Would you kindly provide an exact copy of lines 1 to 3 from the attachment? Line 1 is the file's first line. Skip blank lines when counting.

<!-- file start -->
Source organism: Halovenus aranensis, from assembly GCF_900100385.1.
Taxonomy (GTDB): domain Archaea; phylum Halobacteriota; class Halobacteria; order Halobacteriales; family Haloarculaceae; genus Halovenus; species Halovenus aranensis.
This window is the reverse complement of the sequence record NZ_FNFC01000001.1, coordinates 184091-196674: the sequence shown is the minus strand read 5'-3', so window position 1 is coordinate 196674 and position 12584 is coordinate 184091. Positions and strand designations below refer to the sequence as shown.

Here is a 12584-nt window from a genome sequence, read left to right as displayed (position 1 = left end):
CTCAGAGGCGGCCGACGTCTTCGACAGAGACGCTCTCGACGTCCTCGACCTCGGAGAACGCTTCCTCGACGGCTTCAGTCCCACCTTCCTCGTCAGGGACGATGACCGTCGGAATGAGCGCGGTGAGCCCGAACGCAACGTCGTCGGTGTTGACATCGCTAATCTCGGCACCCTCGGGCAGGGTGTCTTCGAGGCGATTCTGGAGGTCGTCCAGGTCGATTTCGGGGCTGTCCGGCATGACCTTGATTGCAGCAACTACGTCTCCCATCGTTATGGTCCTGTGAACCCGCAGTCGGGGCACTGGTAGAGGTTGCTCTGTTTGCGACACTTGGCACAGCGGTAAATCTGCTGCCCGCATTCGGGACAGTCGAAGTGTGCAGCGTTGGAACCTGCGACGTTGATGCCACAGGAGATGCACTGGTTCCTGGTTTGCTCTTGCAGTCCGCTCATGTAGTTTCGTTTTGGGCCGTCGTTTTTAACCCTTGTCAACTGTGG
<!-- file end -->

Source organism: Halovenus aranensis, from assembly GCF_900100385.1.
Taxonomy (GTDB): domain Archaea; phylum Halobacteriota; class Halobacteria; order Halobacteriales; family Haloarculaceae; genus Halovenus; species Halovenus aranensis.
This window is the reverse complement of the sequence record NZ_FNFC01000001.1, coordinates 184091-196674: the sequence shown is the minus strand read 5'-3', so window position 1 is coordinate 196674 and position 12584 is coordinate 184091. Positions and strand designations below refer to the sequence as shown.